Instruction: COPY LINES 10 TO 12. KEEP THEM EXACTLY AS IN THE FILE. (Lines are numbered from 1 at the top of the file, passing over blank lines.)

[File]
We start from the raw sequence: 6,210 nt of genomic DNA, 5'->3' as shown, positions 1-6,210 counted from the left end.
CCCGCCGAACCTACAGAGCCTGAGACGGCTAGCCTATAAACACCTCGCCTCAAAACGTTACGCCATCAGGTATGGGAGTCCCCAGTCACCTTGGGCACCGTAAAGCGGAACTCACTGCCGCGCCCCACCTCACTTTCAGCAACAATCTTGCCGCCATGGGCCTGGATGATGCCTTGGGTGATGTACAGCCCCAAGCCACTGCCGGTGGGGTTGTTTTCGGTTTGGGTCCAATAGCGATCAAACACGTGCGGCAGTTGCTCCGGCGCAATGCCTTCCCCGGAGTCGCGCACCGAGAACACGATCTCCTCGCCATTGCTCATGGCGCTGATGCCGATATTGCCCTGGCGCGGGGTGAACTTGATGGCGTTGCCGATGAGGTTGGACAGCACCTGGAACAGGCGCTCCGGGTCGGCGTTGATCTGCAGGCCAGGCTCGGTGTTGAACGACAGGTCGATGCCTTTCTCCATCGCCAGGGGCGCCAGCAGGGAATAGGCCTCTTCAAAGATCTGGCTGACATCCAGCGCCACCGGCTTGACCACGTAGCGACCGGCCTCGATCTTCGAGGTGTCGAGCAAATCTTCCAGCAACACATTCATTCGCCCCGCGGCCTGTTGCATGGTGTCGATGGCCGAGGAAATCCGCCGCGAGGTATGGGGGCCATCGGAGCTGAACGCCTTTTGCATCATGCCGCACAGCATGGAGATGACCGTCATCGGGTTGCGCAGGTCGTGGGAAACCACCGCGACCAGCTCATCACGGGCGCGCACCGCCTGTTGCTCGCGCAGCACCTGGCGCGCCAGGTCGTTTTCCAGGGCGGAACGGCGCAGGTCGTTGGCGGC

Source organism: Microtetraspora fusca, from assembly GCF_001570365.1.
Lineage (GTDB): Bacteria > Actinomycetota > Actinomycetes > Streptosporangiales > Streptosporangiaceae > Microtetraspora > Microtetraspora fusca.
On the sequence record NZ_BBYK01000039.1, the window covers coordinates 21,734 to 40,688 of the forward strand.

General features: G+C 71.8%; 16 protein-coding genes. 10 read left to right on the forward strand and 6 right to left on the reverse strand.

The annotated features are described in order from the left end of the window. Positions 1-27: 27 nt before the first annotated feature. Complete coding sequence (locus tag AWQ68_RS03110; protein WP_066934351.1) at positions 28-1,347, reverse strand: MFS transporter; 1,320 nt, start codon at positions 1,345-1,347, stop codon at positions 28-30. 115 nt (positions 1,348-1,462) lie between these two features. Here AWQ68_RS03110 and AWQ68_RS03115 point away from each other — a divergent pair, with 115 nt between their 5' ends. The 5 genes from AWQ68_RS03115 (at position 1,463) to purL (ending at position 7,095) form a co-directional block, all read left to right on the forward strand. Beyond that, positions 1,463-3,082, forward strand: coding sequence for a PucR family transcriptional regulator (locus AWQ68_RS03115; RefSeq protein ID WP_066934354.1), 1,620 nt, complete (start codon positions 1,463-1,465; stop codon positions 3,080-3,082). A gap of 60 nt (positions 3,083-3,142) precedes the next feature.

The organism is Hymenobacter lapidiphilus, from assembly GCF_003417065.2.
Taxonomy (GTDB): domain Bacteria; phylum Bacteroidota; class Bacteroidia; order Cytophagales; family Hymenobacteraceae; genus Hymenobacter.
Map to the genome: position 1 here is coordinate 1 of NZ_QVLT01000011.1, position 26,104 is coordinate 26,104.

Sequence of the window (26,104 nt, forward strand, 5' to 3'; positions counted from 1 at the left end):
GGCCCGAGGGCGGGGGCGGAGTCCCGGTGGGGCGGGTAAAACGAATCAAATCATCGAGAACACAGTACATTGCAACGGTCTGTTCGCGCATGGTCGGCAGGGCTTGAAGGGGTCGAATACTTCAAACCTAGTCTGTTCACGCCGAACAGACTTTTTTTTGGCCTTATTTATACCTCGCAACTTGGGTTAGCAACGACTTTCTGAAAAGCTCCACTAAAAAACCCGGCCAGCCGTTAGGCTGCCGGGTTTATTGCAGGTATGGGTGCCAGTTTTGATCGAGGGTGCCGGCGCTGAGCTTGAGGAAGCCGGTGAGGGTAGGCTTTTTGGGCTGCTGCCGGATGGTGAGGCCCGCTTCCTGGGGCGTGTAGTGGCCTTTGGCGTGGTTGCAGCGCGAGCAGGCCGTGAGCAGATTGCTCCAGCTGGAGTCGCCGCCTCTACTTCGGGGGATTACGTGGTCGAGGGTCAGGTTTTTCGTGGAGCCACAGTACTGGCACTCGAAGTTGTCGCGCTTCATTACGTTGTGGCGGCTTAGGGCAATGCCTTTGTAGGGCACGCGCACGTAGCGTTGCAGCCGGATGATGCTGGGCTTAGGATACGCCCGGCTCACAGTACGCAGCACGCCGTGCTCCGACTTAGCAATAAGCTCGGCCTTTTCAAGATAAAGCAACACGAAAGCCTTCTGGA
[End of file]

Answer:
Map to the genome: position 1 here is coordinate 1 of NZ_QVLT01000011.1, position 26,104 is coordinate 26,104.

Sequence of the window (26,104 nt, forward strand, 5' to 3'; positions counted from 1 at the left end):
GGCCCGAGGGCGGGGGCGGAGTCCCGGTGGGGCGGGTAAAACGAATCAAATCATCGAGAACACAGTACATTGCAACGGTCTGTTCGCGCATGGTCGGCAGGGCTTGAAGGGGTCGAATACTTCAAACCTAGTCTGTTCACGCCGAACAGACTTTTTTTTGGCCTTATTTATACCTCGCAACTTGGGTTAGCAACGACTTTCTGAAAAGCTCCACTAAAAAACCCGGCCAGCCGTTAGGCTGCCGGGTTTATTGCAGGTATGGGTGCCAGTTTTGATCGAGGGTGCCGGCGCTGAGCTTGAGGAAGCCGGTGAGGGTAGGCTTTTTGGGCTGCTGCCGGATGGTGAGGCCCGCTTCCTGGGGCGTGTAGTGGCCTTTGGCGTGGTTGCAGCGCGAGCAGGCCGTGAGCAGATTGCTCCAGCTGGAGTCGCCGCCTCTACTTCGGGGGATTACGTGGTCGAGGGTCAGGTTTTTCGTGGAGCCACAGTACTGGCACTCGAAGTTGTCGCGCTTCATTACGTTGTGGCGGCTTAGGGCAATGCCTTTGTAGGGCACGCGCACGTAGCGTTGCAGCCGGATGATGCTGGGCTTAGGATACGCCCGGCTCACAGTACGCAGCACGCCGTGCTCCGACTTAGCAATAAGCTCGGCCTTTTCAAGATAAAGCAACACGAAAGCCTTCTGGA